In a particularly advantageous embodiment, the image area is selected such that it corresponds at least approximately to half of the examination volume, for example to a half of the recorded brain section. In doing this, the axis of symmetry of the examined object is taken into consideration, the half selected for the image area corresponding to the symmetry half in which perfusion is not disturbed. The selection of the non-ischemic half can in this case take place automatically by comparison of the perfusion parameter values obtained in both halves, and the half with the higher values is then used, for example, for assessing the blood flow.

In a development of an embodiment of the present method, it is also possible to select several frequency intervals in order to calculate, for each selected frequency interval, a mean value of the perfusion parameter values and to determine a calibration value with the corresponding physiological normal value. The calibration factor used for calibration of the perfusion parameter values can then be obtained by averaging the individual calibration values.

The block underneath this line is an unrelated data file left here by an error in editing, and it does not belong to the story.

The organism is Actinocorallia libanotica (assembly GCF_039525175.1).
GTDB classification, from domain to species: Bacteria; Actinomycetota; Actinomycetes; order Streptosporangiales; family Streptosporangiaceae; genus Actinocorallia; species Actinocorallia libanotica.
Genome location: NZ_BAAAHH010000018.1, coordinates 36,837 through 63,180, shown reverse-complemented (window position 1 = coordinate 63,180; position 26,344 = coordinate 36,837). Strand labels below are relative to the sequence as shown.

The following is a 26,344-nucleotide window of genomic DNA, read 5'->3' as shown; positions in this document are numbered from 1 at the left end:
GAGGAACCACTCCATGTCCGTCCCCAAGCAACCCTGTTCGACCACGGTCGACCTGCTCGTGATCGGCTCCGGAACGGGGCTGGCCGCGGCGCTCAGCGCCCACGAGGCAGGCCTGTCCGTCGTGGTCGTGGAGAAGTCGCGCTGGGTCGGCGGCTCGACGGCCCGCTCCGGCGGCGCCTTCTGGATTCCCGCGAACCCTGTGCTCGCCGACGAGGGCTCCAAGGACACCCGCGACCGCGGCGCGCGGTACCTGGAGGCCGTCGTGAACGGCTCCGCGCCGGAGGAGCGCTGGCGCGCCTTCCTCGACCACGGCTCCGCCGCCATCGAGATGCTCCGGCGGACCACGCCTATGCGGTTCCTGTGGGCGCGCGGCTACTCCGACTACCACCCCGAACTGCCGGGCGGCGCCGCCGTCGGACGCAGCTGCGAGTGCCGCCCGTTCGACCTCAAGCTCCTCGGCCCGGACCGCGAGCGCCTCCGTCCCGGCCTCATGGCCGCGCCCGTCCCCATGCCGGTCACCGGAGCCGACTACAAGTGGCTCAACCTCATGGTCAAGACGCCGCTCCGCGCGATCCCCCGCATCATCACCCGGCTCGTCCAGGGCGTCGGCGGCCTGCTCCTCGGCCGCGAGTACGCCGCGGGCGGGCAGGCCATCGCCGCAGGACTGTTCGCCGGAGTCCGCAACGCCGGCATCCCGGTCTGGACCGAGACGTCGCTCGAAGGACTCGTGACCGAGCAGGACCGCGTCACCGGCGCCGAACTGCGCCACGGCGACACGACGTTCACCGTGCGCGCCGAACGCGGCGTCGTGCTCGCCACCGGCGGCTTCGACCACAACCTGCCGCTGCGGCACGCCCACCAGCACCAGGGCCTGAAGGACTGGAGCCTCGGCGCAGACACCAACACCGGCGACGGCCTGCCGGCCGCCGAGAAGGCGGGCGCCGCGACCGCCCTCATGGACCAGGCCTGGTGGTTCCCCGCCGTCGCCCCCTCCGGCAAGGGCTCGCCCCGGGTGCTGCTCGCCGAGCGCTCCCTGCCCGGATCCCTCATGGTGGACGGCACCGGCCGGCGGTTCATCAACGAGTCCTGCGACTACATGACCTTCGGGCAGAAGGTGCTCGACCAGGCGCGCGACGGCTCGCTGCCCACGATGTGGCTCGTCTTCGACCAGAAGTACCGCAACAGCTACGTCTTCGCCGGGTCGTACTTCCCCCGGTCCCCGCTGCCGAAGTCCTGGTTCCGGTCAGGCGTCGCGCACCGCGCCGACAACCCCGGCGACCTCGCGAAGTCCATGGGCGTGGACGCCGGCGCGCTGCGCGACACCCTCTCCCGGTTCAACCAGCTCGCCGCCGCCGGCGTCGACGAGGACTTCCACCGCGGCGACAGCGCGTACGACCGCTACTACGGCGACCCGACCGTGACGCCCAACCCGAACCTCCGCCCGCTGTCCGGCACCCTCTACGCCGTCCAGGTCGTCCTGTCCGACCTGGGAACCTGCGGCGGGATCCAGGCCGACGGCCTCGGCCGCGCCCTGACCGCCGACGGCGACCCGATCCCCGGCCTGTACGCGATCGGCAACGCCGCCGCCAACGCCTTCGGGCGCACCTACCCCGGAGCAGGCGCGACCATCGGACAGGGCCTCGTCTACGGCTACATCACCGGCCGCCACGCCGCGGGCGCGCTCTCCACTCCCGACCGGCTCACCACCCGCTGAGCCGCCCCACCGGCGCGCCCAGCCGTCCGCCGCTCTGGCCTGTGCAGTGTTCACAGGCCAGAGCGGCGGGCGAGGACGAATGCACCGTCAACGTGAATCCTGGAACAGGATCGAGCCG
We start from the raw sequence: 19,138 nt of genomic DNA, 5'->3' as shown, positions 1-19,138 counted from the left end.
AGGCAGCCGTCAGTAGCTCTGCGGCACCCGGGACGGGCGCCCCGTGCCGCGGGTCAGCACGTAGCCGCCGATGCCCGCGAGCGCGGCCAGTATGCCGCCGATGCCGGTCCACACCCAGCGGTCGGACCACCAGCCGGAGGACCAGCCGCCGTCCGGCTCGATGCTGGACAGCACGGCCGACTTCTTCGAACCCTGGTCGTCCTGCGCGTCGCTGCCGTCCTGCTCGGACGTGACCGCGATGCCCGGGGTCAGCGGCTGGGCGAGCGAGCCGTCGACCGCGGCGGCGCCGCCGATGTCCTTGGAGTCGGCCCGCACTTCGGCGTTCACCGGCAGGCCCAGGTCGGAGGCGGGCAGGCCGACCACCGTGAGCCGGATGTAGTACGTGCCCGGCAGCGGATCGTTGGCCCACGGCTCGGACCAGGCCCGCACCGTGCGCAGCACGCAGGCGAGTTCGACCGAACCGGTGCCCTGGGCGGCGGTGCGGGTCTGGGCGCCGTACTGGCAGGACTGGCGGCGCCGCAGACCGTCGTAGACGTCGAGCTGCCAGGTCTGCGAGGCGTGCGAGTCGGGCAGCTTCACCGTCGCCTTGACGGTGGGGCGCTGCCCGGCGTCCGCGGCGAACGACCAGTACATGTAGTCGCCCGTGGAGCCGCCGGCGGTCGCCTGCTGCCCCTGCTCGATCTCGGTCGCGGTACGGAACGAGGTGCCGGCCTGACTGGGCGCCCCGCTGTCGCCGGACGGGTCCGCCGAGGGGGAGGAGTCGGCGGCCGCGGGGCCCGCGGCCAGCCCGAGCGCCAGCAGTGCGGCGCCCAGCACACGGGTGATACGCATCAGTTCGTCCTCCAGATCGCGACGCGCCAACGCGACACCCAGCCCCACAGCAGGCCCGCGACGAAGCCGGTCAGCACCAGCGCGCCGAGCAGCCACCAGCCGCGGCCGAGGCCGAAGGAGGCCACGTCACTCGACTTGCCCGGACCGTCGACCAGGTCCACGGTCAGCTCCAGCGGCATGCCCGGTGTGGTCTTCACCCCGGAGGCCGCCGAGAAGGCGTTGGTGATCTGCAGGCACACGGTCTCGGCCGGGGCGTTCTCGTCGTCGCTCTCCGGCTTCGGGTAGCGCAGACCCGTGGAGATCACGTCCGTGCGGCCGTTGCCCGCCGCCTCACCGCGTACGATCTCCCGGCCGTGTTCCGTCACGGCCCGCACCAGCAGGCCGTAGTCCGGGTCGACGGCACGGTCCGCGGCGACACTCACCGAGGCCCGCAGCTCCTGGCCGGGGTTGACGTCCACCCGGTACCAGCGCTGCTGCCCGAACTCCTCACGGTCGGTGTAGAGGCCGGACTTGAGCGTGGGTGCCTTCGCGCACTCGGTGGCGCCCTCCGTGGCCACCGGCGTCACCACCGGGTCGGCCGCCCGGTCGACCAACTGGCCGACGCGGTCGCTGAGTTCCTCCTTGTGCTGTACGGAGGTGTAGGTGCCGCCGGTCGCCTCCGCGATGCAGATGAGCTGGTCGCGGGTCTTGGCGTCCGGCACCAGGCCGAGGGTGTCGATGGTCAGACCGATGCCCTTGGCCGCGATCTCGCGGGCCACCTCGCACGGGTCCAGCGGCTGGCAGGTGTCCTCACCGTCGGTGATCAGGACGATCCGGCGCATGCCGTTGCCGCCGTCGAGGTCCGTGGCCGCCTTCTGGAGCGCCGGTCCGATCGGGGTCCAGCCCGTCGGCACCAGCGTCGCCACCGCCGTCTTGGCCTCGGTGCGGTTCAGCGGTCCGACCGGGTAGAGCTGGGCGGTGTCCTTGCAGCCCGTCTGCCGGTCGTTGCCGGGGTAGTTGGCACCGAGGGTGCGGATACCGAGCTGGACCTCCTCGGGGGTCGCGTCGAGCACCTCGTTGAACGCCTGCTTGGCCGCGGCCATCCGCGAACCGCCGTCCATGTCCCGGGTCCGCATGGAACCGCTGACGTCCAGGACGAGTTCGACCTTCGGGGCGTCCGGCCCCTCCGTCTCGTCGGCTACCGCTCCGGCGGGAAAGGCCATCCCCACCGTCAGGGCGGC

In one embodiment of the present method, the frequency distribution of different tissue compositions in the selected image area can also be determined to start with from the images of the examination volume.

BRIEF DESCRIPTION OF THE DRAWINGS

The present method is explained in more detail below on the basis of an illustrative embodiment and in conjunction with the figures, in which:

FIG. 1 shows a diagrammatic representation of an example of a computed tomography installation for performing perfusion computed tomography;

FIG. 2 shows an example of a histogram of a non-ischemic image area;

FIG. 3 shows a cumulative histogram of the frequency distribution of FIG. 2, indicating frequency intervals;

FIG. 4 shows an example of a CBF image (typical color depiction not shown) in which an extensive infarct area is indicated;